One highlight I shared with her was the memorial concert for Andrei Sakharov’s birthday at the Conservatoire during the Sakharov Conference, which had her in tears, with Yelena Bonner and Rostropovich on stage and Gorbachev sitting unacknowledged in a box. Marjorie records Yelena Bonner saying in her opening speech:
“Very few of you shared the thoughts and ideas of Sakharov; even fewer of you were his friends; the most you can say is that you were alive at the same time that he was in history.”
“Absolutely true”, says Marjorie. One of the greatest tributes to the work of Amnesty is the respect it earned from Andrei Sakharov and Yelena Bonner. Marjorie’s note of the meeting which she and Anne Burley had with them at their Moscow home when they attended the World Congress of Women in July 1987 records that “When he came in, Sakharov made a small speech of thanks to Amnesty International, saying his release had been miraculous, and due in part to us”, before “for the benefit of the microphones, Yelena Bonner went through the names of prisoners of conscience they specifically wanted to see released.”
So to sum up Marjorie’s achievement in Moscow, in her 15 months there she managed to acquire, renovate and equip an office in the centre of Moscow and secure the organisation`s legal status; she promoted the notion of human rights in the press, radio and TV; and she built up a wide range of contacts in Moscow, provincial Russia and the other republics. In her last five months, she wrote and broadcast a weekly five-minute programme about human rights on Radio Rossiya and organized the first ever conference on the death penalty in Russia. And although she had some ad hoc help from time to time, she was posted to Moscow on her own and the ultimate responsibility for running the office and its accounts rested with her. Thus it was Marjorie who enabled Amnesty to have the only continuous external human rights presence in Moscow at that crucial time.
I am happy to say that her reflections on Amnesty itself are positive. In the Diary she writes:
“I felt a sudden wrench at leaving Amnesty. I realised I will miss the kind of closeness that it can produce in like-minded strangers.”
Years later, in an email to me, she wrote:
“When I look back to those years, I enjoyed the strong-minded people and the way everyone always argued.”
I take some personal pleasure from her account of how she used my visit to Moscow while she was struggling with Soviet bureaucracies to get a hitherto unresponsive official at the Fund for Non-Residential Premises suddenly to make a battery of phone calls, and Marjorie reflects:
“Fortunately the same hierarchical strain doesn’t exist in Amnesty. Mind you, we work a lot harder without it.”
Some of you may be interested that when she is addressing the future of the Moscow office in an internal report, she notes that four local human rights activists with strong political sense tell her independently that the think Amnesty should continue to have a foreign representative after I leave:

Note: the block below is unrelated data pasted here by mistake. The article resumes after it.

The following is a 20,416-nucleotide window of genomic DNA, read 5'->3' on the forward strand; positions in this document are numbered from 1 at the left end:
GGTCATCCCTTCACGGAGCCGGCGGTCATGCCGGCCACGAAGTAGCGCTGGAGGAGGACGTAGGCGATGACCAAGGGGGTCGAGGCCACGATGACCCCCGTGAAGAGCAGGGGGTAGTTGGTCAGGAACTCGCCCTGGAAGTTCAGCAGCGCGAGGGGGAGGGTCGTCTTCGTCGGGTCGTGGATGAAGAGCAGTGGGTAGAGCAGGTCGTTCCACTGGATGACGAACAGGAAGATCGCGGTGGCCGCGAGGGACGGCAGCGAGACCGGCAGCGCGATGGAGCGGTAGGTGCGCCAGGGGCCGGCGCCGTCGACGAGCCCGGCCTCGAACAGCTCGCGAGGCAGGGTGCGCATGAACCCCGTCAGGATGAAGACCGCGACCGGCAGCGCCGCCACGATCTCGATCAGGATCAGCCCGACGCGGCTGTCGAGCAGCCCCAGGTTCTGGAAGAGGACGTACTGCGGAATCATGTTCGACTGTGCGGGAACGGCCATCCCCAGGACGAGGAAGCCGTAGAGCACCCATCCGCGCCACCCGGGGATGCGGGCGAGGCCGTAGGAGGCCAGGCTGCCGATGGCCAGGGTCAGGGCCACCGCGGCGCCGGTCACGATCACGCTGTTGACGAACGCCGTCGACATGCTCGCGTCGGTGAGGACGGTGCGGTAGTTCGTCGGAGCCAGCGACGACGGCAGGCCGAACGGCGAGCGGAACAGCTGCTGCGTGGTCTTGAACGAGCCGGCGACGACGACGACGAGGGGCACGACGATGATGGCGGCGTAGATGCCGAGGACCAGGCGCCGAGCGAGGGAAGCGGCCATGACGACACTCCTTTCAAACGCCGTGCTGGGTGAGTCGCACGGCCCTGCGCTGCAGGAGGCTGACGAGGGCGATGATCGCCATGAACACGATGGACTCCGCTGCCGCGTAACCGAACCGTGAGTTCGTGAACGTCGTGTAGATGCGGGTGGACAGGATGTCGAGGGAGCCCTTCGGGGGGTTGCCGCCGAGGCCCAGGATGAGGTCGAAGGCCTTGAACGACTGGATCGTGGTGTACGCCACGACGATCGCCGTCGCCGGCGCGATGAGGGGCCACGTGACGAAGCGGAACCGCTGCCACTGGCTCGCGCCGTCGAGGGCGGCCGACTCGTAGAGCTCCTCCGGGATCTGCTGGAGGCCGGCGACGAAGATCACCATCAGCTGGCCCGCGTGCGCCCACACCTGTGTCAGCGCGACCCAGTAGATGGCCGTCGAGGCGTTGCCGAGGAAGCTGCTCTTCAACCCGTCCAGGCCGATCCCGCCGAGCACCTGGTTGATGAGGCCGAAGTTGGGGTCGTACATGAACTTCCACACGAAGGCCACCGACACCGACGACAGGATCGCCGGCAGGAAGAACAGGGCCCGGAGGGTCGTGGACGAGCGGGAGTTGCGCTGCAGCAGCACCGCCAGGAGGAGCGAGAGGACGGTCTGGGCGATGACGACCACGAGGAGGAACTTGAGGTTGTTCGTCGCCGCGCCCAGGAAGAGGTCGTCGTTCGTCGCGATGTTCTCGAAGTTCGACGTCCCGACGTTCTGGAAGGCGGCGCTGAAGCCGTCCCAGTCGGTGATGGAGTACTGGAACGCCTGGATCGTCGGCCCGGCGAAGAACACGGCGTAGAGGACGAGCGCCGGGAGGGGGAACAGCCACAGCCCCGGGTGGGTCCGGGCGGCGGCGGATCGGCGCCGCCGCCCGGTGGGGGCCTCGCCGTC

“To my surprise, no one has raised the opposing argument about ‘colonialism’.”
So what can we say about the legacy of those years in today’s Russia? I have no doubt that there are people who were personally touched by Marjorie who were strengthened in expressing their human rights commitment by their contact with her and with Amnesty. Shortly after she left Moscow, I received one testimony in a letter from the Fund for the Defence and Help of Prisoners, saying this:
“As a representative of Amnesty, Marjorie commands great authority not only in the Russian Federation but also in other republics of the former USSR… Only those who have actually worked in our country can know how difficult every little step forward is and can appreciate everything she has accomplished… During our one year of working together, we were often amazed at the courage, the patience and the willpower of this seemingly small and frail woman.”
The file shows that I passed this letter on to her, saying that I wholeheartedly agreed with everything except the description of her as “small and frail”.
I was privileged to receive periodic letters and then emails from Marjorie in our years after Amnesty (and she wrote emails of the same quality as her letters). In one of the last, in February 2014, she wrote this:
“On the computer this morning we had live coverage from outside the Moscow courtroom where the 2011 demonstrators were being tried. The streets were packed, with the crowd looking as down at heel as twenty years ago. Two of the Pussy Riot women were in the crowd and there was a cross-section of ages. And strikingly, people seemed to be wearing Amnesty candle badges. So it does still seem to be relevant to the day.”
No doubt it was and is, Marjorie. I urge you all to read her Diary and all of us to reflect on how we pursue her values today.
Ian Martin was speaking at an autumn 2018 launch
for Moscow Diary at Amnesty International in London